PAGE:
Weekend Calendar: Aug. 8-9, 2015
Friday, August 07 2015
Written by The Circle Staff,
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Aug. 8

Honoring Community through Strength and Healing”

Natives Against Heroin invite the community for its First Annual Traditional Powwow to sing and dance for those who have overcome addiction, are in recovery and need to find recovery.

Head Dancers: Dave Larson and Valerie Larson; Host Drum: Redbone and Ringing Shield; MCs: James Cross and Joe Perez. Movie during dinner: “State of Using.” Resources on treatment and recovery will be available. Outdoor event, bring your own lawn chair and canopy. Firearms prohibited, security will be provided, not responsible for lost/stolen items, accidents or injuries.

Free. Grand Entry, 1 p.m., Feast, 5 p.m., Cedar Avenue Field, 2500 Cedar Ave., Minneapolis, MN. For more information, visit


Aug. 9

Telling Queer History: Two Spirit

A series of gatherings based on sharing stories in an open, informal, and participatory format. It’s about connecting queer communities, queer history and generations so that we can learn from our shared past, present, and future.

Featured speaker: Coya White Hat-Artichoker, Reva. Allies are welcome to join, listen and volunteer. Hearing our stories is a great way to be an ally, allowing and assisting us in having the space to tell our stories is a way to be an advocate.

Suggested donation, 2 to 4:30 p.m., Hennepin History Museum, 2303 Third Ave. S., Minneapolis, MN. For more information, email This e-mail address is being protected from spam bots, you need JavaScript enabled to view it

Ojibwe Culture Celebrated at Ponemah Round House
Tuesday, August 04 2015
Written by Michael Meuers, Red Lake News,
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ojibwe culture celebrated at ponemah round house 1.jpgFor the third year in a row, the Red Lake Band hosted an Ojibwe Language and Cul­ture Camp for youth from July 21-23 in Ponemah, Minn.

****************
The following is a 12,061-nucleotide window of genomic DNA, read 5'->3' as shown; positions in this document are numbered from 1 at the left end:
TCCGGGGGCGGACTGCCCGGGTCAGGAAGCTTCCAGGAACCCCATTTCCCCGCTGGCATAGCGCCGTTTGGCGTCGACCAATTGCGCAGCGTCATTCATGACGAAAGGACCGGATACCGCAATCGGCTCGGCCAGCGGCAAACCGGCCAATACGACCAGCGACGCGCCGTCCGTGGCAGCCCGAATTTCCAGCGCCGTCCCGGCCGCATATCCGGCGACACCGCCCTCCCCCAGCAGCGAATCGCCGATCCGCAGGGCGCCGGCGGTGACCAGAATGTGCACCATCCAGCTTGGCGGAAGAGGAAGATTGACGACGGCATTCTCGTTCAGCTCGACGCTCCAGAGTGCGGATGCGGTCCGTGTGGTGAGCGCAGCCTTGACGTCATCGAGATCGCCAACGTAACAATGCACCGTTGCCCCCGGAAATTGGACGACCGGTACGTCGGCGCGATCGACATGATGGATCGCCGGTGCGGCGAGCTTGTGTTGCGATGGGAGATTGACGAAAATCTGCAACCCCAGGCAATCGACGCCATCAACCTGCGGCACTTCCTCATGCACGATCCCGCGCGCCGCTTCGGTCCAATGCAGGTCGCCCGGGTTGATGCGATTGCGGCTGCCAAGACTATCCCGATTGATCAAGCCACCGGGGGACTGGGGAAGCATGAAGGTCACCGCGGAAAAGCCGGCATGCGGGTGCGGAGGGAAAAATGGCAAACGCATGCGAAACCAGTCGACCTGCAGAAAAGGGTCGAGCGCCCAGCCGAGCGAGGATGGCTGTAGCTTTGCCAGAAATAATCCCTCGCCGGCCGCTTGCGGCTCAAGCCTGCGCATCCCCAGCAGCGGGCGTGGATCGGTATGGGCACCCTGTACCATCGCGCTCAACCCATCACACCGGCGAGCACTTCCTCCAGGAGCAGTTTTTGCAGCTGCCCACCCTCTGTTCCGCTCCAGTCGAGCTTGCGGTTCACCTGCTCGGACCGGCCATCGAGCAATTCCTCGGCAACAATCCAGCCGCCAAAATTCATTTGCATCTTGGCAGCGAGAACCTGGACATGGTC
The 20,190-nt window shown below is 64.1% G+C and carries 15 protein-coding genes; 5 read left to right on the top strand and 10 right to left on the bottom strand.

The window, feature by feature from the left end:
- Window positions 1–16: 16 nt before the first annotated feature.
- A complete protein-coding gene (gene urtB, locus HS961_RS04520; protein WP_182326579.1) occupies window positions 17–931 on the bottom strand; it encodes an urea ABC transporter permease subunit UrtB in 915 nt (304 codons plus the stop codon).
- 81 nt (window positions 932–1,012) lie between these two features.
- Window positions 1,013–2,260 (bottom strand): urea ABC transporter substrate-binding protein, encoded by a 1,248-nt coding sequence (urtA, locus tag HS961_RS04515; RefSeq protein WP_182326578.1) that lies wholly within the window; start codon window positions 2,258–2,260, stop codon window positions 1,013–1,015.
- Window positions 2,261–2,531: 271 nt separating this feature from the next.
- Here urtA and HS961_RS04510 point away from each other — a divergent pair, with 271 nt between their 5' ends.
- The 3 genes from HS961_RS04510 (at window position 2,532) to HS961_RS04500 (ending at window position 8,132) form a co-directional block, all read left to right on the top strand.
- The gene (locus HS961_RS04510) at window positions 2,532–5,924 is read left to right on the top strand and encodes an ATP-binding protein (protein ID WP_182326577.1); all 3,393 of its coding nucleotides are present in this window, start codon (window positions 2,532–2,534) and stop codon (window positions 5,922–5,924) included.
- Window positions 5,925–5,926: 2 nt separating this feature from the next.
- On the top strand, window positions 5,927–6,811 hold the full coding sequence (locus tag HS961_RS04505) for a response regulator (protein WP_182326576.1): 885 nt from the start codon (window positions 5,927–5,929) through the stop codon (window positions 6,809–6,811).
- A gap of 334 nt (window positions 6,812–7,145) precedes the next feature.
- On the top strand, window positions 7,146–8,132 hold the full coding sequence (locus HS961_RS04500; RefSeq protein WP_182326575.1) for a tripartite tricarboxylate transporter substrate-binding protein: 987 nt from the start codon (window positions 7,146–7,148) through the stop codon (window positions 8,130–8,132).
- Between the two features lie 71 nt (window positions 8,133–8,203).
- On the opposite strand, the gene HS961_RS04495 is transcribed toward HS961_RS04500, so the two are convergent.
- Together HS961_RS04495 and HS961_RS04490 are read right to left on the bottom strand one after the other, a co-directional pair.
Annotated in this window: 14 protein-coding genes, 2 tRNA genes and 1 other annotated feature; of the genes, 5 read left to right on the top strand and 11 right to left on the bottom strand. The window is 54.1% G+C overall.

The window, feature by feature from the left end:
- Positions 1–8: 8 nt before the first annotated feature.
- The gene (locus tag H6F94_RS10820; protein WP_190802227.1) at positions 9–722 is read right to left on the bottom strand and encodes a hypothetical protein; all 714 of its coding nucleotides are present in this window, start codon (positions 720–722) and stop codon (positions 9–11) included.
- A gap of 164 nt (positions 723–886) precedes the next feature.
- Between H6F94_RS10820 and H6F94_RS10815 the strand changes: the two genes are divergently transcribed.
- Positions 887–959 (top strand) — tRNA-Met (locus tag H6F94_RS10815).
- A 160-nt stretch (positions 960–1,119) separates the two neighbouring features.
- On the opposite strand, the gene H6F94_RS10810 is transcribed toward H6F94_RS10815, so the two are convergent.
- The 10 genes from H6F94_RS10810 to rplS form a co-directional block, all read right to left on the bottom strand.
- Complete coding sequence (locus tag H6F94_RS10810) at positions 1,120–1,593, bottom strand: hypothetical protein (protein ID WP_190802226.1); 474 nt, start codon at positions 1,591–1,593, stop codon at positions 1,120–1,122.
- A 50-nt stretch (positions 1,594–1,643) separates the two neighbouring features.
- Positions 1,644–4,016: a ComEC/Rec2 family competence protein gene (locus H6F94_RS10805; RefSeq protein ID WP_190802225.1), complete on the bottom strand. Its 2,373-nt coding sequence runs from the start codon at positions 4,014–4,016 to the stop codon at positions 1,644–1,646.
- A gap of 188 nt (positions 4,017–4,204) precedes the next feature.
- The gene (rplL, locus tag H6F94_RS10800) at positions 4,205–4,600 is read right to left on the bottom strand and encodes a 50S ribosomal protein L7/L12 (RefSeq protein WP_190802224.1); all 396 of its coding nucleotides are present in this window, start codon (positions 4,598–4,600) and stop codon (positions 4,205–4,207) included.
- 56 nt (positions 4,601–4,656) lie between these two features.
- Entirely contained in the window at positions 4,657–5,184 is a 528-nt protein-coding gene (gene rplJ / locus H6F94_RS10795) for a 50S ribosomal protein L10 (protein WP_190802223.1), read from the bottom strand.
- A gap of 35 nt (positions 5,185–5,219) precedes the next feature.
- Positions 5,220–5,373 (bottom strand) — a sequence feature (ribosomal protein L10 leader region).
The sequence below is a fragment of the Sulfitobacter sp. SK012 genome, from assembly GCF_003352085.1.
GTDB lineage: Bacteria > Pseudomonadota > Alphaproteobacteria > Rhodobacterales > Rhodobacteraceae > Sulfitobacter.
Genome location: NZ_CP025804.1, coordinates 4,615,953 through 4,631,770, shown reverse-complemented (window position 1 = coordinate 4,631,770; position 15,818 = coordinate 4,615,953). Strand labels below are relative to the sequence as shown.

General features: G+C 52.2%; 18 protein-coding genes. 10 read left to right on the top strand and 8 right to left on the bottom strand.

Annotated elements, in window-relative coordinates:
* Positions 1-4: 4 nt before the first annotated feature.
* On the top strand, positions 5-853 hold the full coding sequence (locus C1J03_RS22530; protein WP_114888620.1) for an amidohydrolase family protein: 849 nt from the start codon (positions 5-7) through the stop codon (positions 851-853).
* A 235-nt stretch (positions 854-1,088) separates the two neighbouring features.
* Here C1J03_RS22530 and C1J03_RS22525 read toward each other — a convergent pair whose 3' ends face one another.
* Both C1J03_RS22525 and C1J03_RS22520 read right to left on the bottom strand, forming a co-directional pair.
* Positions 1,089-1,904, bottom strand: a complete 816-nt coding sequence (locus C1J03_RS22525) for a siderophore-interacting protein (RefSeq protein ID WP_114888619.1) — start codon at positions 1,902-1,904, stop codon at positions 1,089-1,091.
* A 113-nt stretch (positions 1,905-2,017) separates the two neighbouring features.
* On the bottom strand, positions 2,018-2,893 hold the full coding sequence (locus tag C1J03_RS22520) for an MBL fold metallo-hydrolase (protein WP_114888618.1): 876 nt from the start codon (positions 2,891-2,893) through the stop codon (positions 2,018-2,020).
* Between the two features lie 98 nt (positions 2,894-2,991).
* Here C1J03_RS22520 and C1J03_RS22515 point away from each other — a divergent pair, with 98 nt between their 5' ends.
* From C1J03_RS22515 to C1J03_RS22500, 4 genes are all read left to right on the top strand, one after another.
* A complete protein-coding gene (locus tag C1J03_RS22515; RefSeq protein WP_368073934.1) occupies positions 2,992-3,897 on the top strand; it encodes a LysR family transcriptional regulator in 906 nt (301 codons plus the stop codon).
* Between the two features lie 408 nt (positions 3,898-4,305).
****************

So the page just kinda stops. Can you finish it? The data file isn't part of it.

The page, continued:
The three-day Gabeshiwin (camp), hosted by Red Lake Chemical Health and Red Lake Eco­nomic Development and Planning, featured eat­ing traditional foods, lacrosse, moccasin game, plant gathering practices and identification, birch bark crafts, traditional Anishinaabe teachings and more. Gabeshiwin is a part of Red Lake Na­tion’s Ojibwemowin Revitalization efforts.

As elders pass away, the people of the Red Lake Nation are concerned that language and tradi­tion will disappear. To combat those fears, Red Lake officials are focused on language revitaliza­tion and related efforts to retain tribal culture. Much of indigenous culture depends on Native language, as many concepts cannot be translated to English.

The camp was held at the Round House in Ponemah, near the Point, home to more than half of the remaining fluent Ojibwemowin speakers in the United States.

At camp, children participated in Ojibwe sports and crafts, ate traditional foods and learned about traditional spiritual ceremonies and plant-gather­ing practices at Obaashiing, a village known for practicing traditional ways.

By far this was the most well-attended camp yet with 74 youth and 56 elders, staff and parents at­tending the first day. In 2013 only 30 children, 10 to 14 years-old, attended but that attendance nearly doubled in 2014. Each day started off with a hearty breakfast of traditional foods, which was served throughout the camp as part of the cur­riculum.

Tom Barrett, Sr., Director of Red Lake Chemi­cal Health Programs, and a major sponsor of Gabeshiwin (the camp) provided some background. “Our language was basically stripped from us a generation or two ago. The children were forbidden to talk their na­tive language.”

Barrett recalled how U.S. government authorities swept onto reservations and took Ojibwe children to boarding schools to assimilate to the white culture. The rip­ple effects of that action are still being felt by American Indians today.

“We feel if we can raise kids’ self esteem their chance of using chemicals will be less,’’ said elder and first speaker Murphy Thomas. “Self esteem is all tied up with knowing who you are and having a sense of pride in your heritage, language and cul­ture.”